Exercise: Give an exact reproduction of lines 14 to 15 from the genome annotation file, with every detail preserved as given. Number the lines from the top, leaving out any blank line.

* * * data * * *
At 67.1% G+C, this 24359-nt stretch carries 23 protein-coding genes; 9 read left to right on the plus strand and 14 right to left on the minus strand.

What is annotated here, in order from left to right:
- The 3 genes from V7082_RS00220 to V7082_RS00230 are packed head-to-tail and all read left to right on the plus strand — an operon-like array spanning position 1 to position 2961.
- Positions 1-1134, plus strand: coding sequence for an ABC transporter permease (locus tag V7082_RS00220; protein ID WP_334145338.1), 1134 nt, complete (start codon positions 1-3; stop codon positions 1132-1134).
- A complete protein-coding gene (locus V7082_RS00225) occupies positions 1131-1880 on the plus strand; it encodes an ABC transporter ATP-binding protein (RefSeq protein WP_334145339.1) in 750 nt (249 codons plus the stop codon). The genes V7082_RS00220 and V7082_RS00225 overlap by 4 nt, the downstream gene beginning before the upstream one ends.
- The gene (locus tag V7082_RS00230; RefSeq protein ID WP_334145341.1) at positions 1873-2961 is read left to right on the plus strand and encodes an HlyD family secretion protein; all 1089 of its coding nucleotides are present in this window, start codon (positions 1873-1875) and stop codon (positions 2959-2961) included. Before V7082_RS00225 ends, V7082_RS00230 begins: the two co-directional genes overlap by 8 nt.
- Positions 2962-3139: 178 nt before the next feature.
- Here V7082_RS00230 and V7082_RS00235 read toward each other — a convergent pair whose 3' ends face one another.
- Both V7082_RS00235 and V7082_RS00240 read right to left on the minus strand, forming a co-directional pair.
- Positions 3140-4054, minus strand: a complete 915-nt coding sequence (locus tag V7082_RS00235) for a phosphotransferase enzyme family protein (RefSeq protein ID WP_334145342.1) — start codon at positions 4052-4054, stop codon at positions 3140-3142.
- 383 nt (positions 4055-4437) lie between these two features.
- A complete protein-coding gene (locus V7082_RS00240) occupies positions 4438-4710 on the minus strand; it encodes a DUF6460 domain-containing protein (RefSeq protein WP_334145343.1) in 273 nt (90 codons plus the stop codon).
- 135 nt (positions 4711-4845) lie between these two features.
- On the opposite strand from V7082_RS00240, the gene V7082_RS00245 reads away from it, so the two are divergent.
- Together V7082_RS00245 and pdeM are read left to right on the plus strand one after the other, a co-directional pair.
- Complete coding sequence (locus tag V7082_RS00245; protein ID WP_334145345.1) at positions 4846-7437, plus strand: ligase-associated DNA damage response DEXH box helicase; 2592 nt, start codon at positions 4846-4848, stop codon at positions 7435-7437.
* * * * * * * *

- On the opposite strand from V7082_RS00240, the gene V7082_RS00245 reads away from it, so the two are divergent.
- Together V7082_RS00245 and pdeM are read left to right on the plus strand one after the other, a co-directional pair.